In need of some technique to break Ajax’s hold on the game, Allegri introduced a long-absent friend: Douglas Costa, who made his first appearance since suffering a leg injury against Parma in January. And while he didn’t immediately swing the balance, it was clear that he was the kind of guy the team needed on the field. Ajax still threatened, with Sandro throwing himself in front of a shot from Ziyech, Szczesny holding a rather tame shot from Veltman, and de Jong missing from a position where he really should have at least put the ball on target.
Costa’s first big moment came 10 minutes from time, when he attacked down the left side and wove his way through what seemed like the entire defense only to fire in a disappointing cross. Three minutes later, Ajax almost had a winner when substitute Jurgen Ekkelenkamp, another teenager making his Champions League debut, latched on to a back-heel pass by Tadic to snap off a shot, but Szczesny parried it away. Costa then nearly marked his return with style, turning Veltman inside out and powering past Ziyech, then driving into the box and unleashing a left-footed shot that beat Onana and slammed into the far post. Cancelo almost got back into the good graces two minutes later when a miscommunication between Onana and his defenders nearly let his cross bounce into the goal. Only a last-ditch parry by Onana kept the game tied.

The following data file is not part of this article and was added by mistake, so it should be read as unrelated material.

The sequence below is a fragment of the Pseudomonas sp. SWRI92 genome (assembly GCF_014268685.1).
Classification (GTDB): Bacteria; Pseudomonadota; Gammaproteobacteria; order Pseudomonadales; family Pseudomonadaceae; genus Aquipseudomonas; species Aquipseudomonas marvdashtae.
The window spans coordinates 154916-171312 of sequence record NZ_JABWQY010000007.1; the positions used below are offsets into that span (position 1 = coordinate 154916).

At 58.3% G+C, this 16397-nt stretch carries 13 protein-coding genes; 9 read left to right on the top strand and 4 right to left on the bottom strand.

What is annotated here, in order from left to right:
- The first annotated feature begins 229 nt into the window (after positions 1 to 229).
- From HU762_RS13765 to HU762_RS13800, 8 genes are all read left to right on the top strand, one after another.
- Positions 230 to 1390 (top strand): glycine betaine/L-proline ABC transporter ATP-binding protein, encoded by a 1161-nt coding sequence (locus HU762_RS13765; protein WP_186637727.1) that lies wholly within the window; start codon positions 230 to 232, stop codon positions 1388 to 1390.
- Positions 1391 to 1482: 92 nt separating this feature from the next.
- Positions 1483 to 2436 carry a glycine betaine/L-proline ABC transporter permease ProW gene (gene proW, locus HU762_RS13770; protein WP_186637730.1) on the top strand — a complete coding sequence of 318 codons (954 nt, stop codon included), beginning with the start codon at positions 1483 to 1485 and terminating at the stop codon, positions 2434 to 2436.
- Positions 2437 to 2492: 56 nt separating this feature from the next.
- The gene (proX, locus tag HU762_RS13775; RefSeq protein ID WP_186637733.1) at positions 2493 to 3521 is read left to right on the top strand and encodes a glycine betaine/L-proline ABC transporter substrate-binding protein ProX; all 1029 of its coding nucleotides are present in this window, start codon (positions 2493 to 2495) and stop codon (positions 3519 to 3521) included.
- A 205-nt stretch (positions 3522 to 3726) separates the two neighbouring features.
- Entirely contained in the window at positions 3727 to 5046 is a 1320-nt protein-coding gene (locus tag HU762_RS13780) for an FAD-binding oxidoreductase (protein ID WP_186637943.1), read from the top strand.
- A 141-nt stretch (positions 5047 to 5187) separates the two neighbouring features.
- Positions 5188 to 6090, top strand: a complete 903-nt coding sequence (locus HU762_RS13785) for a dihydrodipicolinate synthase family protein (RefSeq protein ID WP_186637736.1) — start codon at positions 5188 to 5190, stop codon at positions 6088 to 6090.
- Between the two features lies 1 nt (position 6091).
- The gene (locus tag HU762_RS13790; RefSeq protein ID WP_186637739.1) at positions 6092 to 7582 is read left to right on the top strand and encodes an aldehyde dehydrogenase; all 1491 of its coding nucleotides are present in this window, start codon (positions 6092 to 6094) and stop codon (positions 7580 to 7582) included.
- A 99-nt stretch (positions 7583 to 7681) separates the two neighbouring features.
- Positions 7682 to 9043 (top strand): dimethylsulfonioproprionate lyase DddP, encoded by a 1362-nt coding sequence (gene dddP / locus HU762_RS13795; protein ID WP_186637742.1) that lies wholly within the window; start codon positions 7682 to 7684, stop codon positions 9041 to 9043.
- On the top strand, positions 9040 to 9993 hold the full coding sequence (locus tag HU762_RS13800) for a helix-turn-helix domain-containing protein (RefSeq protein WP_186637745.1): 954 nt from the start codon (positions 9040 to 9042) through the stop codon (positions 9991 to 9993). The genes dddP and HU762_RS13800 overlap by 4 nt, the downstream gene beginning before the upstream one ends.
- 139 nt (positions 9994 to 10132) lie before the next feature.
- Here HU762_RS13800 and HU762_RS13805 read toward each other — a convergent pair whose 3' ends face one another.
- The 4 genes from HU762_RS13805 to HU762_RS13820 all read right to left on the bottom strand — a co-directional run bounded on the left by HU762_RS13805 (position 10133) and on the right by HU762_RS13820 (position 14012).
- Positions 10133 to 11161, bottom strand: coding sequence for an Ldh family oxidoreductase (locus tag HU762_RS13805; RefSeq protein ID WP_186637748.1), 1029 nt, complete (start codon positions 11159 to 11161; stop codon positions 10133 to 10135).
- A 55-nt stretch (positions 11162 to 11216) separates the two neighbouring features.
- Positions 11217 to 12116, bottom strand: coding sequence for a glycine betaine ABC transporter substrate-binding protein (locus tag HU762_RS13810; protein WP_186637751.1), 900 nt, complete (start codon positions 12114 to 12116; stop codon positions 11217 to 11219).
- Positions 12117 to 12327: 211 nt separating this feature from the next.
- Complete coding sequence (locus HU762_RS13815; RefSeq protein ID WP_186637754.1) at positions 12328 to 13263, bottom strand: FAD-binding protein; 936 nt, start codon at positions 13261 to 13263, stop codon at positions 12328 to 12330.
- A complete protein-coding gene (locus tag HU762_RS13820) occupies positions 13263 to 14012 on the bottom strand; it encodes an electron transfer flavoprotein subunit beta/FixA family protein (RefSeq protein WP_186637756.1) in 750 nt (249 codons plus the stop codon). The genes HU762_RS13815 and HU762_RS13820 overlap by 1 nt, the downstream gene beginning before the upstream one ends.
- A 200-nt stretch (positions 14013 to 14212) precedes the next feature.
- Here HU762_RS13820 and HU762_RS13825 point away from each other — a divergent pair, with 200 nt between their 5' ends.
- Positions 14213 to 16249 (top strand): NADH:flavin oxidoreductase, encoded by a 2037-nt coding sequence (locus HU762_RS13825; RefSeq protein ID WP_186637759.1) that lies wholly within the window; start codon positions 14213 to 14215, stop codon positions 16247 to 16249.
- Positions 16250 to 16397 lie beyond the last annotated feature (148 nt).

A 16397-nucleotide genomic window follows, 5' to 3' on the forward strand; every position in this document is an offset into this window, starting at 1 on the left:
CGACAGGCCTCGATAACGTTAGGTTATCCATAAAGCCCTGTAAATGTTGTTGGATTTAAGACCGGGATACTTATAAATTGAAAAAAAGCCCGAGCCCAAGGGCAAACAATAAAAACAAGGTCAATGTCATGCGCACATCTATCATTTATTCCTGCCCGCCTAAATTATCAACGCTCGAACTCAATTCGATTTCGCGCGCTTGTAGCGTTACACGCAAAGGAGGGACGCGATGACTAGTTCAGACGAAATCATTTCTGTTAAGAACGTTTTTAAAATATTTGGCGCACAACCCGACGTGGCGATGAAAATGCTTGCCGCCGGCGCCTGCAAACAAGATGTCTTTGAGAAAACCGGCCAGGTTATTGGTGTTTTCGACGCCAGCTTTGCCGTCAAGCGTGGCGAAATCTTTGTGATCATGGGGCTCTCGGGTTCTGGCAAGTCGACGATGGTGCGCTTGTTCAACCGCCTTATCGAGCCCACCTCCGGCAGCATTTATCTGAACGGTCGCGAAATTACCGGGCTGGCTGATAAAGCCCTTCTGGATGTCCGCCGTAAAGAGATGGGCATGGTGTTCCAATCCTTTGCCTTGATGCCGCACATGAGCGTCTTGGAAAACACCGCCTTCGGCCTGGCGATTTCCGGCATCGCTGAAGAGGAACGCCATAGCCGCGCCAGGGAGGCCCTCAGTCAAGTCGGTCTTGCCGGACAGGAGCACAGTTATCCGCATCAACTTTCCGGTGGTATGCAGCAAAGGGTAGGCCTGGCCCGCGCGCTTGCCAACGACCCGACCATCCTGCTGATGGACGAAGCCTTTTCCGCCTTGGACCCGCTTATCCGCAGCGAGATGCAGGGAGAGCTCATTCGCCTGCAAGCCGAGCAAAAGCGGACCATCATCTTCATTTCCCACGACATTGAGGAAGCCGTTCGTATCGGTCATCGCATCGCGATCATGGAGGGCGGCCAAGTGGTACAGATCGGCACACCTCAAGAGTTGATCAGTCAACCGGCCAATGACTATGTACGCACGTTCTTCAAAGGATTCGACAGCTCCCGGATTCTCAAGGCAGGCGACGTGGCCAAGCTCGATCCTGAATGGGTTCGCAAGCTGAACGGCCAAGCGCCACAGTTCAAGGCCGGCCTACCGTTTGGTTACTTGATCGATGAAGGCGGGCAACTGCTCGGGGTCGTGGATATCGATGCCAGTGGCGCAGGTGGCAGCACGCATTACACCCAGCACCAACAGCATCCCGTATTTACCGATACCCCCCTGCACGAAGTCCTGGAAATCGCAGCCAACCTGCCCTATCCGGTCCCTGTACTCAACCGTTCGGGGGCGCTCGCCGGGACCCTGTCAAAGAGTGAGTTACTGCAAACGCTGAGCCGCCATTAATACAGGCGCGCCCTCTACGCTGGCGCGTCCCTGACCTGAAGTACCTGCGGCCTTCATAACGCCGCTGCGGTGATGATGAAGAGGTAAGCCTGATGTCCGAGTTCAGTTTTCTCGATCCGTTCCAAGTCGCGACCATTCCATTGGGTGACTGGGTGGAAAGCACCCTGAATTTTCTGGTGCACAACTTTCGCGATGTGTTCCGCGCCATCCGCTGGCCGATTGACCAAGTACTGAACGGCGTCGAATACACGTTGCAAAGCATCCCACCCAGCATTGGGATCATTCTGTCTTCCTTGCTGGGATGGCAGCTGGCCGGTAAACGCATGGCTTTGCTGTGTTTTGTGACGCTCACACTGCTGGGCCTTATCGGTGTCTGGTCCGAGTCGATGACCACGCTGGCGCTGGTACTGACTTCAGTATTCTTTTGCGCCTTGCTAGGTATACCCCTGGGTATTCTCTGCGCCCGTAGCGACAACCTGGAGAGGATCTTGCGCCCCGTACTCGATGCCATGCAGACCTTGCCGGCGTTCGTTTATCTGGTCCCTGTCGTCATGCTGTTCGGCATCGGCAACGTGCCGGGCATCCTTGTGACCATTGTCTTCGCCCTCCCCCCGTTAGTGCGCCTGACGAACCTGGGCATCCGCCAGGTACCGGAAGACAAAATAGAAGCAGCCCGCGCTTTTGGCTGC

Ajax had one last huff, practically walking the ball into the box in the second minute of stoppage time, but Rugani made a critical block on Tadic. Juve took the ball the other direction but they reigned in and held the ball, waiting for the final whistle and heading back home in six days just barely holding the edge in this quarterfinal tie.
WOJCIECH SZCZESNY - 7. Didn’t spill anything and commanded the area well, claiming any loose balls. Didn’t have any chance on Neres’ goal.
JOAO CANCELO - 4.5. Barring the six seconds that contained his assist, he was shockingly poor Wednesday night. Gave the ball away time and again, both through bad passes and getting caught in possession — like he was for Ajax’s goal — and was out of position on defense on multiple occasions. He can’t allow himself to lose focus like that at this level.
DANIELE RUGANI - 7. So many people moaned that Rugani would be the team’s downfall after Chiellini’s injury. Instead, he turned in a really good performance. Led the team with four clearances and was in the right position at the right time almost all night.
LEONARDO BONUCCI - 6. He gets this grade because he was actually quite good defensively on the night. But if the reason Juventus sacrificed one of the most promising Italian defensive prospects in years to reclaim Bonucci was his passing — particularly when it came to getting out of pressure situations — you wouldn’t be blamed for asking where the hell that went after Wednesday’s game. Gave the ball away on misguided long balls repeatedly.
ALEX SANDRO - 6.5. Did a good job in the back, but wasn’t able to do much offensively due to the Ajax press, although he did add a key pass to his tally. His biggest contribution came in sealing off shooting opportunities, being credited with three blocks.
RODRIGO BENTANCUR - 8. Fought for the ball relentlessly in midfield. He led the team with a whopping seven tackles and added in two interceptions. He was also instrumental in Juve’s goal, starting the move with a simple pass before opening up the space for Ronaldo by making a great run to the near post that pulled the defense apart. Easily his best game in months.